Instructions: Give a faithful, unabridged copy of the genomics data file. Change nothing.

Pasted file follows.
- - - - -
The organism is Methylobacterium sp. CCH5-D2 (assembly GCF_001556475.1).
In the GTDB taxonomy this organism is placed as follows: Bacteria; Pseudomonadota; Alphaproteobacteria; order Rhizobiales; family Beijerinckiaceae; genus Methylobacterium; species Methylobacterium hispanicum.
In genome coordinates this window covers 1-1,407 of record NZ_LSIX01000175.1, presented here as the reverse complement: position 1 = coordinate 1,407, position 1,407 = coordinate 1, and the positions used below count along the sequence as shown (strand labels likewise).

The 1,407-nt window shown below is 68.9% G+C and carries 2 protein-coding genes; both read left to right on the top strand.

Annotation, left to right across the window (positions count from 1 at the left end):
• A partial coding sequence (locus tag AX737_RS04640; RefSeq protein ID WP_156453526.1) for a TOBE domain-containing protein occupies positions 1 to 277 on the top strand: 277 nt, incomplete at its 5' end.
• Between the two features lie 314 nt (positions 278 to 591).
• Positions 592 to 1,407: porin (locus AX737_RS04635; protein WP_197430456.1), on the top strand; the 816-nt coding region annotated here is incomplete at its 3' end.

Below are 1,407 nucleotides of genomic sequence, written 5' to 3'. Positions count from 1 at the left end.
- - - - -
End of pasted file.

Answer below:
The organism is Methylobacterium sp. CCH5-D2 (assembly GCF_001556475.1).
In the GTDB taxonomy this organism is placed as follows: Bacteria; Pseudomonadota; Alphaproteobacteria; order Rhizobiales; family Beijerinckiaceae; genus Methylobacterium; species Methylobacterium hispanicum.
In genome coordinates this window covers 1-1,407 of record NZ_LSIX01000175.1, presented here as the reverse complement: position 1 = coordinate 1,407, position 1,407 = coordinate 1, and the positions used below count along the sequence as shown (strand labels likewise).

The 1,407-nt window shown below is 68.9% G+C and carries 2 protein-coding genes; both read left to right on the top strand.

Annotation, left to right across the window (positions count from 1 at the left end):
• A partial coding sequence (locus tag AX737_RS04640; RefSeq protein ID WP_156453526.1) for a TOBE domain-containing protein occupies positions 1 to 277 on the top strand: 277 nt, incomplete at its 5' end.
• Between the two features lie 314 nt (positions 278 to 591).
• Positions 592 to 1,407: porin (locus AX737_RS04635; protein WP_197430456.1), on the top strand; the 816-nt coding region annotated here is incomplete at its 3' end.

Below are 1,407 nucleotides of genomic sequence, written 5' to 3'. Positions count from 1 at the left end.